The big rise in beef kills experienced across Eastern Australia is clearly evidenced in an interesting statistic picked up during discussions with industry stakeholders as a part of our regular weekly kill summary yesterday.
As of yesterday, Nippon Meat Packers Australia’s flagship Oakey export plant on Queensland’s Eastern Darling Downs had killed the same number of cattle in 2013 as it did for the entire 2012 season.
Numbers through Oakey, which has a daily kill capacity of 1200-1300 head, are 30 percent above where they stood by this time last year.
While a component of the difference this year can be explained by industrial action at the plant a year ago which saw time lost and some shifts cancelled over a fortnight period, the big impact on performance has been the abundance in cattle supply.
Kill weights, similarly, reflect the impact of drought. Oakey’s average carcase weights are back 20-25kg in comparisons against 2012. That’s due in part to lighter average weight in the steer portion of its kill; but perhaps more significantly, to the much higher rate of kill in females this year (see Beef Central’s earlier summary of 2013 female kill here.)
Similar stories are unfolding at other large export sheds in Queensland and NSW this year, as the drought-driven momentum in kills continues.
Last week’s Eastern States kill tally recorded by the National Livestock Reporting Service reached 152,369 head. That’s up almost 4pc on the previous week, but more to the point, is up more than 15pc on this same week last year.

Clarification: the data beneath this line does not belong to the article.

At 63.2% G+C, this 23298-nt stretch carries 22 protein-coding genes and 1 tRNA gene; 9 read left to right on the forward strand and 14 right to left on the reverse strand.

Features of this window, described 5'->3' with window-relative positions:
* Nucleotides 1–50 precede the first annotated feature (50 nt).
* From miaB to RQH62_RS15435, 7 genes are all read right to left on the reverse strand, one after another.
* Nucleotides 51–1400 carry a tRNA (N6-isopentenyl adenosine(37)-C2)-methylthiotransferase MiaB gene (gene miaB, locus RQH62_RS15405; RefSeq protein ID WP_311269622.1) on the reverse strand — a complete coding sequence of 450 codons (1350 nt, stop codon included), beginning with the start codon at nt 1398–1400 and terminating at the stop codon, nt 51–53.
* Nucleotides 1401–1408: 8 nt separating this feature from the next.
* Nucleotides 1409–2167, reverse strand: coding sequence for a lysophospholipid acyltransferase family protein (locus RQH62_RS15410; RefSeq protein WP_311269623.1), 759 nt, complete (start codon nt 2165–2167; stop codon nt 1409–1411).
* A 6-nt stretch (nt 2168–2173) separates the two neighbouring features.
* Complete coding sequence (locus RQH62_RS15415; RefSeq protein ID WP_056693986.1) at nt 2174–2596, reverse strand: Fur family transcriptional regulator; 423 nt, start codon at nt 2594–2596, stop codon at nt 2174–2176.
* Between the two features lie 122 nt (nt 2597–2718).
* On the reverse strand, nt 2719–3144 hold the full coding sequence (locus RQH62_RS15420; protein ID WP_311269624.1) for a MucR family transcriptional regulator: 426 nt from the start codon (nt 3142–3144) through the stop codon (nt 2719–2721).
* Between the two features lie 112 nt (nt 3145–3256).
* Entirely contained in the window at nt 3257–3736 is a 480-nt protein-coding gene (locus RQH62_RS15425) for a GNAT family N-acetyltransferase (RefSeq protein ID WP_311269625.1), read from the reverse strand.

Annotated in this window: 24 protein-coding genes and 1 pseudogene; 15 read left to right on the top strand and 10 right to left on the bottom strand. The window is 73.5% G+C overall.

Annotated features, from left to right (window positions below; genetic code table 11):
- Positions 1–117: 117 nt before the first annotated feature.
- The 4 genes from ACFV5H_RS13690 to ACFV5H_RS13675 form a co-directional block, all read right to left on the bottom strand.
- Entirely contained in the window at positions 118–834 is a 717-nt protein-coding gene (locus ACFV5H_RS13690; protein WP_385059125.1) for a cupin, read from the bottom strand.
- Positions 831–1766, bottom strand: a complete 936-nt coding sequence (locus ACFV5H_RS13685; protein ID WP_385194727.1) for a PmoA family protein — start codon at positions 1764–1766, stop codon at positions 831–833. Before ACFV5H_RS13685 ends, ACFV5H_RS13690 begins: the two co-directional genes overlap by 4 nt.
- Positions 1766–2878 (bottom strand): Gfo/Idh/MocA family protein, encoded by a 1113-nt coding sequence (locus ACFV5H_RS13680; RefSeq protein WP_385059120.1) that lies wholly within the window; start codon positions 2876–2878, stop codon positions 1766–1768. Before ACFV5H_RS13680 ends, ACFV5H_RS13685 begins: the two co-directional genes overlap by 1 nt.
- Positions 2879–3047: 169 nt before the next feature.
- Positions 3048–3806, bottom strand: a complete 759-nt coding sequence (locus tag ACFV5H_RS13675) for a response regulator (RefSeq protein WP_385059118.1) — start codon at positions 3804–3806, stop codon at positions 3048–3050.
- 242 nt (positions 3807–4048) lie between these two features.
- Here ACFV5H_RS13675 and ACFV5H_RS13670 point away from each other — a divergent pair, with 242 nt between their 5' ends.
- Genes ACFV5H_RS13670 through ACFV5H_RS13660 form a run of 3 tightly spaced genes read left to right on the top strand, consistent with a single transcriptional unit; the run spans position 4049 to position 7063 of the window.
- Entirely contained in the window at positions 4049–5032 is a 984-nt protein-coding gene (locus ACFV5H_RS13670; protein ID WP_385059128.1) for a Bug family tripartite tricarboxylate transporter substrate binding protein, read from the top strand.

The 4pc surge in kills last week was primarily driven by southern states – partly due to normal spring seasonal cattle flow expansion, but also due to drying conditions (until yesterday at least) across parts of western NSW. This had pushed bigger cattle numbers to market the previous week in centres like Wagga and Dubbo.
The NSW kill last week leapt 9pc to 36,595, the state’s largest weekly kill seen since prior to winter.
Victoria was +3pc at 24,953 head; South Australia +12pc at 8380 head; and Tasmania a distorted +151pc to 3761 head, as the large Greenham Smithton plant returned to work after its normal seasonal fortnight maintenance closure.
While there has been no significant change in direct-to-works grid prices in southeast Queensland over the past week, grids have continued to fall away in southern Australia as cattle supply has lifted, and many descriptions are now 5-10c/kg dressed weight behind equivalents in southeast Queensland.
The only handbrake on that might be the impact of significant and widespread rain across southern Australia in the past 48 hours, which could slow cattle supply this current week and next, some processors said.
Grid prices across southern Queensland this week, based on offers from JBS, Teys and Nippon grids scrutinised yesterday by Beef Central, showed ex Southern Queensland prices at a best of 320c/kg for four-tooth grassfed ox, 325c for 0-2 tooth, and 270-280c/kg for best cow.
That’s the best cow money we’ve seen since the drought-impacted price decline started back in March, as room starts to again open-up in kills after coming under earlier heavy supply pressure.
One looming concern is the recent rally in the value of the A$, which has lifted US3c from the high 80s a week ago to sit well above US93c this morning. If that persists, it will take some of the margin gloss off exporter returns, and could start to be reflected in slaughter cattle pricing again.
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